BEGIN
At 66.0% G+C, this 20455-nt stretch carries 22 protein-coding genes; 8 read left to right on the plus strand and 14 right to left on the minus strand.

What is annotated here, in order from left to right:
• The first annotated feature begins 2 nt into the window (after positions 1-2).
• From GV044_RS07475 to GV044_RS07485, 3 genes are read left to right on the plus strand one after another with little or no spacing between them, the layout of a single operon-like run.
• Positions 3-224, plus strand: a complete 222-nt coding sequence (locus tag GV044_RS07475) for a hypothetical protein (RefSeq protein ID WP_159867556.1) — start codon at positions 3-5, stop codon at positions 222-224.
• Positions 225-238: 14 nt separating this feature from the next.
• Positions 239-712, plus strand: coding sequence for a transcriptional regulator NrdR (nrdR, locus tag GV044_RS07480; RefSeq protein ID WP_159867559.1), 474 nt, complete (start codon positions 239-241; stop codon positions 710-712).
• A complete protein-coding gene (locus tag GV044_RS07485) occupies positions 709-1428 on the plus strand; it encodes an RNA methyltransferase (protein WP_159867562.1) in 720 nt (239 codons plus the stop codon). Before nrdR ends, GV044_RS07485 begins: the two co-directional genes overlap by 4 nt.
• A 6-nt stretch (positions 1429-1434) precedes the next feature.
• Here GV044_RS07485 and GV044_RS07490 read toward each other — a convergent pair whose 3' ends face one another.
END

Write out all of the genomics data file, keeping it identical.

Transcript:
At 66.0% G+C, this 20455-nt stretch carries 22 protein-coding genes; 8 read left to right on the plus strand and 14 right to left on the minus strand.

What is annotated here, in order from left to right:
• The first annotated feature begins 2 nt into the window (after positions 1-2).
• From GV044_RS07475 to GV044_RS07485, 3 genes are read left to right on the plus strand one after another with little or no spacing between them, the layout of a single operon-like run.
• Positions 3-224, plus strand: a complete 222-nt coding sequence (locus tag GV044_RS07475) for a hypothetical protein (RefSeq protein ID WP_159867556.1) — start codon at positions 3-5, stop codon at positions 222-224.
• Positions 225-238: 14 nt separating this feature from the next.
• Positions 239-712, plus strand: coding sequence for a transcriptional regulator NrdR (nrdR, locus tag GV044_RS07480; RefSeq protein ID WP_159867559.1), 474 nt, complete (start codon positions 239-241; stop codon positions 710-712).
• A complete protein-coding gene (locus tag GV044_RS07485) occupies positions 709-1428 on the plus strand; it encodes an RNA methyltransferase (protein WP_159867562.1) in 720 nt (239 codons plus the stop codon). Before nrdR ends, GV044_RS07485 begins: the two co-directional genes overlap by 4 nt.
• A 6-nt stretch (positions 1429-1434) precedes the next feature.
• Here GV044_RS07485 and GV044_RS07490 read toward each other — a convergent pair whose 3' ends face one another.